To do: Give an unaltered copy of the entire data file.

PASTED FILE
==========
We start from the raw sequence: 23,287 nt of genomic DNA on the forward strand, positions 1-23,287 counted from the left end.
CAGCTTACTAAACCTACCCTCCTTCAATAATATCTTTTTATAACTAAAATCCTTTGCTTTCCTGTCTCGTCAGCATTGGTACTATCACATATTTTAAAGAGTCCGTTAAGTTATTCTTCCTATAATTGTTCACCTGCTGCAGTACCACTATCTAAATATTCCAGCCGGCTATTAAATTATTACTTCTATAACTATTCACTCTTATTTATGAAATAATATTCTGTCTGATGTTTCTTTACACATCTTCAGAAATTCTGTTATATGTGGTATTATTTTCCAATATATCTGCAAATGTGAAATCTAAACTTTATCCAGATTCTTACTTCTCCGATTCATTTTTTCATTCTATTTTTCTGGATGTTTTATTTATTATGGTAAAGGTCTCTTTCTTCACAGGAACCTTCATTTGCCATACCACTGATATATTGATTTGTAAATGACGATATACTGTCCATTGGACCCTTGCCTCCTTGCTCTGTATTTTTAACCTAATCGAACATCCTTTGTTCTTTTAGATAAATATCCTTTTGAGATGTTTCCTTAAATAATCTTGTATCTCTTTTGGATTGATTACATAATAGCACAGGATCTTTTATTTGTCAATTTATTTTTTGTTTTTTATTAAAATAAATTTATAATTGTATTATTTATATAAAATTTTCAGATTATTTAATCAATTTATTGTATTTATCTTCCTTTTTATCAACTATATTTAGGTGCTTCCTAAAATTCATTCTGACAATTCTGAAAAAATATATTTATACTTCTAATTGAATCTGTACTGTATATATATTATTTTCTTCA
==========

We start from the raw sequence: 23,287 nt of genomic DNA on the forward strand, positions 1-23,287 counted from the left end.
CAGCTTACTAAACCTACCCTCCTTCAATAATATCTTTTTATAACTAAAATCCTTTGCTTTCCTGTCTCGTCAGCATTGGTACTATCACATATTTTAAAGAGTCCGTTAAGTTATTCTTCCTATAATTGTTCACCTGCTGCAGTACCACTATCTAAATATTCCAGCCGGCTATTAAATTATTACTTCTATAACTATTCACTCTTATTTATGAAATAATATTCTGTCTGATGTTTCTTTACACATCTTCAGAAATTCTGTTATATGTGGTATTATTTTCCAATATATCTGCAAATGTGAAATCTAAACTTTATCCAGATTCTTACTTCTCCGATTCATTTTTTCATTCTATTTTTCTGGATGTTTTATTTATTATGGTAAAGGTCTCTTTCTTCACAGGAACCTTCATTTGCCATACCACTGATATATTGATTTGTAAATGACGATATACTGTCCATTGGACCCTTGCCTCCTTGCTCTGTATTTTTAACCTAATCGAACATCCTTTGTTCTTTTAGATAAATATCCTTTTGAGATGTTTCCTTAAATAATCTTGTATCTCTTTTGGATTGATTACATAATAGCACAGGATCTTTTATTTGTCAATTTATTTTTTGTTTTTTATTAAAATAAATTTATAATTGTATTATTTATATAAAATTTTCAGATTATTTAATCAATTTATTGTATTTATCTTCCTTTTTATCAACTATATTTAGGTGCTTCCTAAAATTCATTCTGACAATTCTGAAAAAATATATTTATACTTCTAATTGAATCTGTACTGTATATATATTATTTTCTTCA